Series GR-3718 - Silviculture opening records

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Silviculture opening records

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  • textual record
  • graphic material

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  • Source of title proper: Title based on the contents of the series.

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Series

Reference code

GR-3718

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Date(s)

  • 1943-2008 (Creation)

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Physical description

6.13 m of textual and other records

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Name of creator

(1908-1945)

Biographical history

The Dept. of Lands was established in 1908 (Department of Lands Act, SBC 1908, c. 31). Before 1908 the agencies responsible for the functions of the Dept. of Lands: (1) the Dept. of Lands and Works (Crown lands management, sales, pre-emptions and leases, lands surveying and mapping, timber inspection, forest protection and log scaling), and (2) the Dept. of Mines (water rights in regards to mining operations).

The Dept. of Lands, headed by the Chief Commissioner of Lands, was given responsibility for public lands and water rights, and all matters connected therewith. (SBC 1908, c. 31, s. 5). These responsibilities included: (1) the management of all public lands, as per the Land Act, (RSBC 1897, c. 113); (2) administration of water rights, as per the Water Clauses Consolidation Act, (RSBC 1897, c. 191) [in 1892 by means of the Water Privileges Act (SBC 1892, c. 47), the government had reserved to itself the right to manage all water resources in the province that were unreserved and un-appropriated as of April 23, 1892]; and (3) land settlement programs for returned soldiers.

In 1909, the enactment of the Water Act (SBC 1909, c. 48) resulted in the creation of the Water Rights Branch of the Dept. of Lands, under the management of the Chief Water Commissioner (re-named Comptroller of Water Rights in 1912). This legislation also resulted in the creation of Water Districts under the management of District Engineers, who would be responsible for management in the field of the Branch’s responsibilities.

In 1911, the Timber Department, including Timber Inspectors, forest protection services and log scaling operations, was transferred from the Dept. of Public Works to the Dept. of Lands. In 1912, the management of timber resources was formally added to the department’s responsibilities with the enactment of the Forest Act (SBC 1912, c. 17). To accommodate these new responsibilities, the Forest Branch, under the Chief Forester, was created in the Dept. of Lands. In 1945, the Dept. of Lands was renamed the Dept. of Lands and Forests (Department of Lands Act Amendment Act, SBC 1945, c. 45).

Name of creator

(1945-1962)

Biographical history

The Dept. of Lands and Forests was established in 1945 as the successor agency to the Dept of Lands. The structure and organization of the Dept. of Lands and Forests was based on that of the Dept. of Lands. The Dept. of Lands, headed by the Chief Commissioner of Lands, was given responsibility for public lands and water rights, and all matters connected therewith. (SBC 1908, c. 31, s. 5). These responsibilities included: (1) the management of all public lands, as per the Land Act, (RSBC 1897, c. 113); (2) administration of water rights, as per the Water Clauses Consolidation Act, (RSBC 1897, c. 191) [in 1892 by means of the Water Privileges Act (SBC 1892, c. 47), the government had reserved to itself the right to manage all water resources in the province that were unreserved and un-appropriated as of April 23, 1892]; and (3) land settlement programs for returned soldiers. In 1909, the enactment of the Water Act (SBC 1909, c. 48) resulted in the creation of the Water Rights Branch of the Dept. of Lands, under the management of the Chief Water Commissioner (re-named Comptroller of Water Rights in 1912). This legislation also resulted in the creation of Water Districts under the management of District Engineers, who would be responsible for management in the field of the Branch’s responsibilities. In 1911, the Timber Department, including Timber Inspectors, forest protection services and log scaling operations, was transferred from the Dept. of Public Works to the Dept. of Lands. In 1912, the management of timber resources was formally added to the department’s responsibilities with the enactment of the Forest Act (SBC 1912, c. 17). To accommodate these new responsibilities, the Forest Branch, under the Chief Forester, was created in the Dept. of Lands. In 1945, the Dept. of Lands was renamed the Dept. of Lands and Forests (Department of Lands Act Amendment Act, SBC 1945, c. 45). At this time, the department was reorganized into two branches, the Lands Service and the Forests Service. In 1962, the Dept. of Lands and Forests was renamed the Dept. of Lands, Forests, and Water Resources (Department of Lands and Forests Act Amendment Act, SBC 1962, c. 22). At this time, the department was reorganized into three branches, the B.C. Lands Service, the B.C. Forest Service, and the B.C. Water Resources Service.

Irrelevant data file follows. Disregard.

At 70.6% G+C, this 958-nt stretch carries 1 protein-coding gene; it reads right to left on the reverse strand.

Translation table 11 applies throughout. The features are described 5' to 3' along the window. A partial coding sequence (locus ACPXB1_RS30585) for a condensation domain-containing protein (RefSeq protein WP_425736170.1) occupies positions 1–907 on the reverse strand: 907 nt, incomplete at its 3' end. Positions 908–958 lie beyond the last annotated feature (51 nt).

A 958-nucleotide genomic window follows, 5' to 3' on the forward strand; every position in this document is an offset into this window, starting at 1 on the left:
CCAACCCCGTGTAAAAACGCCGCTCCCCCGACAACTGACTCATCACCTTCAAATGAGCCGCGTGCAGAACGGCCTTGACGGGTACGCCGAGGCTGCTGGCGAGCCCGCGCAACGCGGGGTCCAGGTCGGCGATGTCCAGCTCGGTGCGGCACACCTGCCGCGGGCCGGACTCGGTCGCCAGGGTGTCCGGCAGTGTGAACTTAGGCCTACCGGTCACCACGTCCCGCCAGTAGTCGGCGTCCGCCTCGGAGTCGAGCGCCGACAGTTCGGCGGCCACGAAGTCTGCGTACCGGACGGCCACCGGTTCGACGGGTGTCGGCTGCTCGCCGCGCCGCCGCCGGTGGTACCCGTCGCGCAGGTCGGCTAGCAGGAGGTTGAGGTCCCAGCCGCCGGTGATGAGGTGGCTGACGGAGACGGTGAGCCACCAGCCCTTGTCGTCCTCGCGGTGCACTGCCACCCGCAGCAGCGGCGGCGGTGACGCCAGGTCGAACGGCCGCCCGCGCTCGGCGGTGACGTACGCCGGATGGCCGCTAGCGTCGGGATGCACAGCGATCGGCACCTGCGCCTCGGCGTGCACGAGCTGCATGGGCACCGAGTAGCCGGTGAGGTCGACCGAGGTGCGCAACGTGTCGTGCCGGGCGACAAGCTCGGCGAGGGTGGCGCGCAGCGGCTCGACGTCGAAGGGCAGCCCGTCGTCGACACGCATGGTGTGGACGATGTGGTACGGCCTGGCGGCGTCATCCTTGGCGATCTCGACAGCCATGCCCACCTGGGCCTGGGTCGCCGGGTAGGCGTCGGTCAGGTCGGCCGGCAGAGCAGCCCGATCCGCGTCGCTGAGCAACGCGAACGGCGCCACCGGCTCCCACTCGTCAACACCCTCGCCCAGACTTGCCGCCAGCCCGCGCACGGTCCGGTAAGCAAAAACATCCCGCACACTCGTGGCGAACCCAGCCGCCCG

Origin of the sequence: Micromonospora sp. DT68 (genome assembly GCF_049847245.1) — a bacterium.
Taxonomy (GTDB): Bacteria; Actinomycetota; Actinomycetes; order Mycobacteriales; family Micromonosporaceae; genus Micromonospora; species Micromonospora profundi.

Name of creator

(1962-1975)

Biographical history